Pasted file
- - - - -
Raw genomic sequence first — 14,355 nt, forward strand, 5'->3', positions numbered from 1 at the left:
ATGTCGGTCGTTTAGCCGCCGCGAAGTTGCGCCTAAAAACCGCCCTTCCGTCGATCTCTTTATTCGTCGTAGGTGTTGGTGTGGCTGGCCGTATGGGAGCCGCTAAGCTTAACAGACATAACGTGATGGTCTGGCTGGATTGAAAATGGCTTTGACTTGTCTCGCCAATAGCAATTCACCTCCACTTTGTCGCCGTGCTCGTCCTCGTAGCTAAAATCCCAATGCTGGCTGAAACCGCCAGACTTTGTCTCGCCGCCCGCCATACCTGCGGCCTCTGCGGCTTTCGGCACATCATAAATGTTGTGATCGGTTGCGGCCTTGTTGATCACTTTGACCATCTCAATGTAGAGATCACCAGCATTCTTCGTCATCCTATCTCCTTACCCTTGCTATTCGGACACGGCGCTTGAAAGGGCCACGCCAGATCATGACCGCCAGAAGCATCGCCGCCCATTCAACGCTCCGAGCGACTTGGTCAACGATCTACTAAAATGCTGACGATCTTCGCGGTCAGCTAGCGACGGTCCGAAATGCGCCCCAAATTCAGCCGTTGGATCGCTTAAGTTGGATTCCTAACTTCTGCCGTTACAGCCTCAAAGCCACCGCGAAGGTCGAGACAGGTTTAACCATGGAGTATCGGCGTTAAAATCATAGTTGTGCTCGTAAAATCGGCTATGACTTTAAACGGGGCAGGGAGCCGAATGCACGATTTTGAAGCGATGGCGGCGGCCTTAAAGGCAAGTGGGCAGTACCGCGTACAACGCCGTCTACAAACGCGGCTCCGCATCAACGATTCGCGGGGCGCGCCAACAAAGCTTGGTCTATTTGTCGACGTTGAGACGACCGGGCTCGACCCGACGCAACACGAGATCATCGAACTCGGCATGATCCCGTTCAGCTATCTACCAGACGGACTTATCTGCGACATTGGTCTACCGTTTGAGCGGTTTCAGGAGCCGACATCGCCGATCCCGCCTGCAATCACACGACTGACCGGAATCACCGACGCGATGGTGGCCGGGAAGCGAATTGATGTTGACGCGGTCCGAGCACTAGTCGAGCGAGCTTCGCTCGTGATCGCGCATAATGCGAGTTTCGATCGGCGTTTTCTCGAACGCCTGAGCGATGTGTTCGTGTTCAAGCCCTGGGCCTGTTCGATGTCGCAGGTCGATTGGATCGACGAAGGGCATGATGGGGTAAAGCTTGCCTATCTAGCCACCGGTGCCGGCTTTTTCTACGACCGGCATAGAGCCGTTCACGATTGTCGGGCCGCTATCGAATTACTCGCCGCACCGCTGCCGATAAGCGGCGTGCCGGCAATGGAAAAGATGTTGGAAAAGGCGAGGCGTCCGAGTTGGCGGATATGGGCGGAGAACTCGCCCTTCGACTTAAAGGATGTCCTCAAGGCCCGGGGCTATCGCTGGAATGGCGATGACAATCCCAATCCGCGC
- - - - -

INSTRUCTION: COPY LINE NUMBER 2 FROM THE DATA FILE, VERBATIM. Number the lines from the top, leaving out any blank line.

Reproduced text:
ATGTCGGTCGTTTAGCCGCCGCGAAGTTGCGCCTAAAAACCGCCCTTCCGTCGATCTCTTTATTCGTCGTAGGTGTTGGTGTGGCTGGCCGTATGGGAGCCGCTAAGCTTAACAGACATAACGTGATGGTCTGGCTGGATTGAAAATGGCTTTGACTTGTCTCGCCAATAGCAATTCACCTCCACTTTGTCGCCGTGCTCGTCCTCGTAGCTAAAATCCCAATGCTGGCTGAAACCGCCAGACTTTGTCTCGCCGCCCGCCATACCTGCGGCCTCTGCGGCTTTCGGCACATCATAAATGTTGTGATCGGTTGCGGCCTTGTTGATCACTTTGACCATCTCAATGTAGAGATCACCAGCATTCTTCGTCATCCTATCTCCTTACCCTTGCTATTCGGACACGGCGCTTGAAAGGGCCACGCCAGATCATGACCGCCAGAAGCATCGCCGCCCATTCAACGCTCCGAGCGACTTGGTCAACGATCTACTAAAATGCTGACGATCTTCGCGGTCAGCTAGCGACGGTCCGAAATGCGCCCCAAATTCAGCCGTTGGATCGCTTAAGTTGGATTCCTAACTTCTGCCGTTACAGCCTCAAAGCCACCGCGAAGGTCGAGACAGGTTTAACCATGGAGTATCGGCGTTAAAATCATAGTTGTGCTCGTAAAATCGGCTATGACTTTAAACGGGGCAGGGAGCCGAATGCACGATTTTGAAGCGATGGCGGCGGCCTTAAAGGCAAGTGGGCAGTACCGCGTACAACGCCGTCTACAAACGCGGCTCCGCATCAACGATTCGCGGGGCGCGCCAACAAAGCTTGGTCTATTTGTCGACGTTGAGACGACCGGGCTCGACCCGACGCAACACGAGATCATCGAACTCGGCATGATCCCGTTCAGCTATCTACCAGACGGACTTATCTGCGACATTGGTCTACCGTTTGAGCGGTTTCAGGAGCCGACATCGCCGATCCCGCCTGCAATCACACGACTGACCGGAATCACCGACGCGATGGTGGCCGGGAAGCGAATTGATGTTGACGCGGTCCGAGCACTAGTCGAGCGAGCTTCGCTCGTGATCGCGCATAATGCGAGTTTCGATCGGCGTTTTCTCGAACGCCTGAGCGATGTGTTCGTGTTCAAGCCCTGGGCCTGTTCGATGTCGCAGGTCGATTGGATCGACGAAGGGCATGATGGGGTAAAGCTTGCCTATCTAGCCACCGGTGCCGGCTTTTTCTACGACCGGCATAGAGCCGTTCACGATTGTCGGGCCGCTATCGAATTACTCGCCGCACCGCTGCCGATAAGCGGCGTGCCGGCAATGGAAAAGATGTTGGAAAAGGCGAGGCGTCCGAGTTGGCGGATATGGGCGGAGAACTCGCCCTTCGACTTAAAGGATGTCCTCAAGGCCCGGGGCTATCGCTGGAATGGCGATGACAATCCCAATCCGCGC